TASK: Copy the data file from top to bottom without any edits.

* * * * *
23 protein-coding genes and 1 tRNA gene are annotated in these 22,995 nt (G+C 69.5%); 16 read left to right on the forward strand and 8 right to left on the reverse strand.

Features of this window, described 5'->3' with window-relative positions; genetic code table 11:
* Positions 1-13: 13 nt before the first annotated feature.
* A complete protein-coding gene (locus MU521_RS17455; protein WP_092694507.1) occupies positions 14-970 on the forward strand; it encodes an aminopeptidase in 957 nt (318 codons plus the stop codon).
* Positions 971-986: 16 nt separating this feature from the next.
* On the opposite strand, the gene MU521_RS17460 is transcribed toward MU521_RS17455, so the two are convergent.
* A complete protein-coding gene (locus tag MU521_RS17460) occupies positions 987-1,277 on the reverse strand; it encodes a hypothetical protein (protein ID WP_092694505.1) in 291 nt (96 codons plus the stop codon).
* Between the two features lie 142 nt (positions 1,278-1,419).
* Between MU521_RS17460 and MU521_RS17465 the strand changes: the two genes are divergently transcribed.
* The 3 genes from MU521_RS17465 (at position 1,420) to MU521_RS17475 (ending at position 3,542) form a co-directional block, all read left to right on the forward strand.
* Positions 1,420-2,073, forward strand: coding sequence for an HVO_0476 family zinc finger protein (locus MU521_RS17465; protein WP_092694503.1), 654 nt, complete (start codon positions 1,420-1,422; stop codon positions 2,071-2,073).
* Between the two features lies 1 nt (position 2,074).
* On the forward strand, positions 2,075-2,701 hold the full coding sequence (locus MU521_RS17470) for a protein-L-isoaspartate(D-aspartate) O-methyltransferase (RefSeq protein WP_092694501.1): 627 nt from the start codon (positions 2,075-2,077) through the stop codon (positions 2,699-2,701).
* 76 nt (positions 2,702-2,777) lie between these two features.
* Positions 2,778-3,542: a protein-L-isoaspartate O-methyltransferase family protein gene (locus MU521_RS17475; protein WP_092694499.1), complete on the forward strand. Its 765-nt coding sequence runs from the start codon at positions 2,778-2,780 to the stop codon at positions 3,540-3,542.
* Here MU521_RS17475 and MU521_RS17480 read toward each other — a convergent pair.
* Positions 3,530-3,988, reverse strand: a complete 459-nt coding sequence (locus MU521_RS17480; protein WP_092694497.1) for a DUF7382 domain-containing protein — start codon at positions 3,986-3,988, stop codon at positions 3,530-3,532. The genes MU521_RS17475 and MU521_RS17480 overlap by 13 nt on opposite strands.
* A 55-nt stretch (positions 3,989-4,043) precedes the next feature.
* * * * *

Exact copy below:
23 protein-coding genes and 1 tRNA gene are annotated in these 22,995 nt (G+C 69.5%); 16 read left to right on the forward strand and 8 right to left on the reverse strand.

Features of this window, described 5'->3' with window-relative positions; genetic code table 11:
* Positions 1-13: 13 nt before the first annotated feature.
* A complete protein-coding gene (locus MU521_RS17455; protein WP_092694507.1) occupies positions 14-970 on the forward strand; it encodes an aminopeptidase in 957 nt (318 codons plus the stop codon).
* Positions 971-986: 16 nt separating this feature from the next.
* On the opposite strand, the gene MU521_RS17460 is transcribed toward MU521_RS17455, so the two are convergent.
* A complete protein-coding gene (locus tag MU521_RS17460) occupies positions 987-1,277 on the reverse strand; it encodes a hypothetical protein (protein ID WP_092694505.1) in 291 nt (96 codons plus the stop codon).
* Between the two features lie 142 nt (positions 1,278-1,419).
* Between MU521_RS17460 and MU521_RS17465 the strand changes: the two genes are divergently transcribed.
* The 3 genes from MU521_RS17465 (at position 1,420) to MU521_RS17475 (ending at position 3,542) form a co-directional block, all read left to right on the forward strand.
* Positions 1,420-2,073, forward strand: coding sequence for an HVO_0476 family zinc finger protein (locus MU521_RS17465; protein WP_092694503.1), 654 nt, complete (start codon positions 1,420-1,422; stop codon positions 2,071-2,073).
* Between the two features lies 1 nt (position 2,074).
* On the forward strand, positions 2,075-2,701 hold the full coding sequence (locus MU521_RS17470) for a protein-L-isoaspartate(D-aspartate) O-methyltransferase (RefSeq protein WP_092694501.1): 627 nt from the start codon (positions 2,075-2,077) through the stop codon (positions 2,699-2,701).
* 76 nt (positions 2,702-2,777) lie between these two features.
* Positions 2,778-3,542: a protein-L-isoaspartate O-methyltransferase family protein gene (locus MU521_RS17475; protein WP_092694499.1), complete on the forward strand. Its 765-nt coding sequence runs from the start codon at positions 2,778-2,780 to the stop codon at positions 3,540-3,542.
* Here MU521_RS17475 and MU521_RS17480 read toward each other — a convergent pair.
* Positions 3,530-3,988, reverse strand: a complete 459-nt coding sequence (locus MU521_RS17480; protein WP_092694497.1) for a DUF7382 domain-containing protein — start codon at positions 3,986-3,988, stop codon at positions 3,530-3,532. The genes MU521_RS17475 and MU521_RS17480 overlap by 13 nt on opposite strands.
* A 55-nt stretch (positions 3,989-4,043) precedes the next feature.